Now you should move some of the files you have on the server to your machine - whichever ones you think you might need to work with locally later on. One very straightforward way to do that is to just log on to the RStudio server (if it decides to work at that particular moment), and directly download the files.

For Mac users, there’s also two other ways, should the RStudio server not be currently available. Unfortunately, if you’re a Windows user, those ways will not work for you. The reason is that the college’s server is UNIX-based, as are Macs, so integration between the two is very easy. Windows is not UNIX-based, so it’s more difficult to access a remote UNIX server, and while there are instructions for doing so, the probability you’ll run into some sort of error is very high. If you have a Windows machine, the easiest way to get your server files locally is by using the direct download method, whenever the RStudio server is working. Otherwise, go to IT (Level 1 of Seeley Mudd) - they might be able to help you out in other ways.

Download (MacOS and Windows)

The most straightforward way to get all your files from the server is simply by downloading them. Log into the RStudio server (if it’s working at the moment), and then look at the Files tab in the bottom right corner. Check the box next to all the files and folders you want to download.

Now in the menu at the top of the pane, click More > Export.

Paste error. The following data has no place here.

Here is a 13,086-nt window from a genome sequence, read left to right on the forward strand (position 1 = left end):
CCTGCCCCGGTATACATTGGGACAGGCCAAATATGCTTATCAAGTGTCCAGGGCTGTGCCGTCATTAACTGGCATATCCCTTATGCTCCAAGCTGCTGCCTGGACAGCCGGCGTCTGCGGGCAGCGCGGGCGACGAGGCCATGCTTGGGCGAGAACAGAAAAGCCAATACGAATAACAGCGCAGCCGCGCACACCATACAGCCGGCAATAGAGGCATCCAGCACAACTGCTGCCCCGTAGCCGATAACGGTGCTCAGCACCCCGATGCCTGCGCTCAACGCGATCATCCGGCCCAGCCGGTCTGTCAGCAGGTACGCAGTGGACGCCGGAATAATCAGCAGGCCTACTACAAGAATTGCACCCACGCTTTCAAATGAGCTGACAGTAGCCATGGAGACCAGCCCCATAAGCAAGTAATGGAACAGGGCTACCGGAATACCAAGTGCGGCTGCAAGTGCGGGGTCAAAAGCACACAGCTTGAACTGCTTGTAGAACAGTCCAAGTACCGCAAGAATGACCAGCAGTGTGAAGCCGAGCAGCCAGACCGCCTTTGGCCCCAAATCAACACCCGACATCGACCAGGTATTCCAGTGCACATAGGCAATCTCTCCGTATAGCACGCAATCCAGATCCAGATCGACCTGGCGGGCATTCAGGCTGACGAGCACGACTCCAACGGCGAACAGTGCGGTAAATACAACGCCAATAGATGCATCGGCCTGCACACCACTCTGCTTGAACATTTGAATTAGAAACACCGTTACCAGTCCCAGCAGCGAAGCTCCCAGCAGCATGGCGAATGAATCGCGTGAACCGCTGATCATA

If you selected multiple files or a folder, they will be downloaded as a zipped file (.zip). You can name that file whatever you want, then click Download.

Save the file wherever you please.

You can now find it in your local Downloads folder, or wherever else you set your browser to download files.

Double clicking on the .zipfile will unzip it and yield a normal folder. The files are now on your local machine, and you can move them wherever you want in your system, as you please.

Mapping Drives (MacOS only)

Instructions taken from the Amherst IT page.

Note that this method only works on-campus while connected to the Amherst network, or off-campus with a VPN connection to the Amherst network.

Another way that works really nicely for Macs is mapping drives. Basically, you’ll have all the server files mapped onto your machine at all times, as if the server was just another folder in your memory. To begin, open the Finder menu, and go to Go > Connect to Server….

In the text box that appears, type in the address smb://unix-mac.amherst.edu. Then click Connect.

You might be prompted for your Amherst username and password. Enter those, and then a window will pop up asking you which volumes you want to mount. Select the one corresponding to your username, and click Ok.

Now if you open up a finder window, you’ll see in the left hand side menu, under Locations, a link to unix-mac.amherst.edu. If you click there, you can access your server files locally, within that very same Finder window. You can now drag and drop the files to copy them wherever you want in a local directory, or you can just open them directly by double-clicking and proceed to work on them using your local RStudio install.

Using the Terminal (MacOS only)